If these descriptions were visual art, then they’d be macro photography. Skin would be shot at so great a magnification it would no longer be identifiable as such, like the surface of a barren alien planet, stretched and pitted beyond recognition. Individual strands of pubic hair would be rendered as the length, girth and texture of a tree from the Cretaceous period. Outcroppings of areolae would be indistinguishable from ancient battlements worn smooth by time and the elements, or the crumbling peaks of a mountain on Mars.

“Areolae” is a key word, in fact. It’s a signal. Whenever it appears in fiction, it’s probably more detail than you need - unless you’re reading an honest one-hander.

Maybe I’m being disingenuous. This is, after all, the male gaze; this is what many men want to look at, and this is their feelings when they do so. Perhaps to turn away from that, or to pretend it doesn’t exist, is fundamentally dishonest, whether in fiction or in life. There is a point where it causes harm, though. That point can sometimes be charted in the troublesome waters between the law of the land and personal tolerance.

It all depends on the reader. Some might see this exhaustive, obsessive rendering of male lust and objectification as an example of much that is wrong with the world. Others might see it as no big deal, even perfectly normal. I would say that after the third or fourth densely detailed description of a woman’s naked body, I was cringing. “Here we go again.”

Back to less problematic content, now: violence. The creature’s rampages take me right back to the books I read as a lad – honest-to-goodness monster mashing of the first order. I even detected a bit of Guy N Smith in there, as the white-furred behemoth flicks heads off shoulders the way you might launch a loose pea off a dinner table.

It’s soon established that the creature isn’t merely ripping the men apart for food. It seems to be doing so out of malice, taking particular pleasure in lopping off heads and leaving them on display for the search parties to pick out with their lanterns. One section, in which the men attempt to cheer themselves up on New Year’s Eve by setting up a masked carnival in a special marquee on the ice, is clearly set up for the creature to intervene - and it does. From this section onwards, the hopes of the expedition crumble.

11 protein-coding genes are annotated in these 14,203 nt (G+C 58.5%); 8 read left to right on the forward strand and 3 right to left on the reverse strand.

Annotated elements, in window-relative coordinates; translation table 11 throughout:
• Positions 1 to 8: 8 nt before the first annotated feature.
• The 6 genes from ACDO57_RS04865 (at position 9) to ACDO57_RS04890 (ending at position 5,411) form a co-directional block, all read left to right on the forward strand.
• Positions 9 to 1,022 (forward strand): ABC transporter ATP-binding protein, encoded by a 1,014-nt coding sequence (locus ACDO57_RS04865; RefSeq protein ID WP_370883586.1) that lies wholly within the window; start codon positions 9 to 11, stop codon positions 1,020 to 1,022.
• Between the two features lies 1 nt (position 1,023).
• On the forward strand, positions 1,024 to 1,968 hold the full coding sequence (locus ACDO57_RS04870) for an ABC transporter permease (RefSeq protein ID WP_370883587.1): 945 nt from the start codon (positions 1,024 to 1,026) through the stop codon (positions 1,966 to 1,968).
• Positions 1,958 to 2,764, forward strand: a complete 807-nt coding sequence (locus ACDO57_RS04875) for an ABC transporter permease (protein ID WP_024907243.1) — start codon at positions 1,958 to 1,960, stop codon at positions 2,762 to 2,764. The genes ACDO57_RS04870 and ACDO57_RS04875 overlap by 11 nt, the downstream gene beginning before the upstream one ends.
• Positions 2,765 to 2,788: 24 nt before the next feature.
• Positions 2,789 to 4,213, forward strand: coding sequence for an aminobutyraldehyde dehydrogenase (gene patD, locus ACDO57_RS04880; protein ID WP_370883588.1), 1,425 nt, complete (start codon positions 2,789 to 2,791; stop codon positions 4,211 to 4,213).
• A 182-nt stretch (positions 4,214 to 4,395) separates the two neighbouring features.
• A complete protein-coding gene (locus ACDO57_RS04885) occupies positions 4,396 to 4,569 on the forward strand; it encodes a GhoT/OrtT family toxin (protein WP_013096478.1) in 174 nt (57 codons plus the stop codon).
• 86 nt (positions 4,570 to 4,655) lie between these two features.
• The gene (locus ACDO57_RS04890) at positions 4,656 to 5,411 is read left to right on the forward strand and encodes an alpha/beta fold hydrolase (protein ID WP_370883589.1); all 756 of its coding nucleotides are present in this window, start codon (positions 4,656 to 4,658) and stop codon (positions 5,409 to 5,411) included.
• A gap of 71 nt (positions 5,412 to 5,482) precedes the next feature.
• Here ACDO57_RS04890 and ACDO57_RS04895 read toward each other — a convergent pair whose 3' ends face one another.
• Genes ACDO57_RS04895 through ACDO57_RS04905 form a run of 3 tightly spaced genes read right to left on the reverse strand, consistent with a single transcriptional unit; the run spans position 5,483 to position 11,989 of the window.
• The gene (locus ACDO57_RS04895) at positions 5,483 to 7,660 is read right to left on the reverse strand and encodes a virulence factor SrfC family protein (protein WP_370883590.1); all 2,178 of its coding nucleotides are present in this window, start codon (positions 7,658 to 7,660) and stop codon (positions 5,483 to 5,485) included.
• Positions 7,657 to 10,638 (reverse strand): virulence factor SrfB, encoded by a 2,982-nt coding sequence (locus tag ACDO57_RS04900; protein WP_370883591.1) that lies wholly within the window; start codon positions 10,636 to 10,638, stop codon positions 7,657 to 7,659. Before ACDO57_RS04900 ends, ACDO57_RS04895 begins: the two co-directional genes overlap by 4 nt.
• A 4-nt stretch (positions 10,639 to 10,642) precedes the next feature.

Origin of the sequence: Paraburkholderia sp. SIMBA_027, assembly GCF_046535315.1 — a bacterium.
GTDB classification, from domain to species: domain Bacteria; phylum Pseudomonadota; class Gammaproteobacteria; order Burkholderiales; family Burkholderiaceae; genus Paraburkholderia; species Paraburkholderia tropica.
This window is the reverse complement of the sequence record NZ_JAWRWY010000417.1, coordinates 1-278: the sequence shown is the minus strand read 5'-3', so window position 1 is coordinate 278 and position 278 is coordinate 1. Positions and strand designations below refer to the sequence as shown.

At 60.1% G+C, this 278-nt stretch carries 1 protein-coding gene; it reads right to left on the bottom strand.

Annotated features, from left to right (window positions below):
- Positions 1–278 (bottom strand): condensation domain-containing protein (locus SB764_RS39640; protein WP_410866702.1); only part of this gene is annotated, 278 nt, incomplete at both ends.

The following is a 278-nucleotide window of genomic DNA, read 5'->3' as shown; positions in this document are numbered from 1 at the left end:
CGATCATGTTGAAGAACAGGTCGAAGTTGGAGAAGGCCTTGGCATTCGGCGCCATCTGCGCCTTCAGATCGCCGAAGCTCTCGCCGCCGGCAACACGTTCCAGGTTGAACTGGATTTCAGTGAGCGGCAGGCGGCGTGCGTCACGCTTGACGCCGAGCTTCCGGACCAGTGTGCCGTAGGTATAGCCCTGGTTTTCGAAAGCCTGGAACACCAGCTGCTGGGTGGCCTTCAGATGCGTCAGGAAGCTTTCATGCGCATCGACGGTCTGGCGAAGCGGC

Simmons grapples with one or two issues relevant to modern times. First of all, there’s snobbery. Crozier is a competent, tough, canny man, but owing to his Irish background he will never be accepted as a gentleman in British society. We might wonder how much has changed in the 170-odd years since.

Then there’s a very Melville-esque attitude to organised religion – questioning who or what we worship, and why. An epigram at the start of the book draws a clear line between Simmons’ monster and Melville’s white whale. Lady Silence and the creature seem to have a kind of spiritual symbiosis, one the master and one the servant. And the men, who readily take part in Christian observance on the decks of both ships at first, develop an atavistic worship of polar bears, believing it might offer protection from the creature. Even Captain Crozier, who cracks down hard on this, can’t seem the resist deviating from the norm himself, quoting from the “Book of Leviathan” in his sermons to the men, rather than the bible.

Things become more brutal once the men are out on the ice, dragging supplies, injured shipmates and boats on sleds, looking for the leads that will take them to open water and a chance of survival. All the while, something hunts them.

Of course, cannibalism isn’t far away. In one delicious section, the ship’s surgeon Dr Goodsir attempts to put the men off any idea of carving up their colleagues for supper by describing in great detail what must be done in order to split a man’s bones down to the juicy marrow. Even as he speaks, he is shocked to find that he is drooling.

It’s disturbing to find that the two main human villains of the book are gay – “MORE PROBLEMATIC MATERIAL TO STARBOARD, CAP’N” – but Simmons balances this later on, clumsily, by having a “good” gay couple.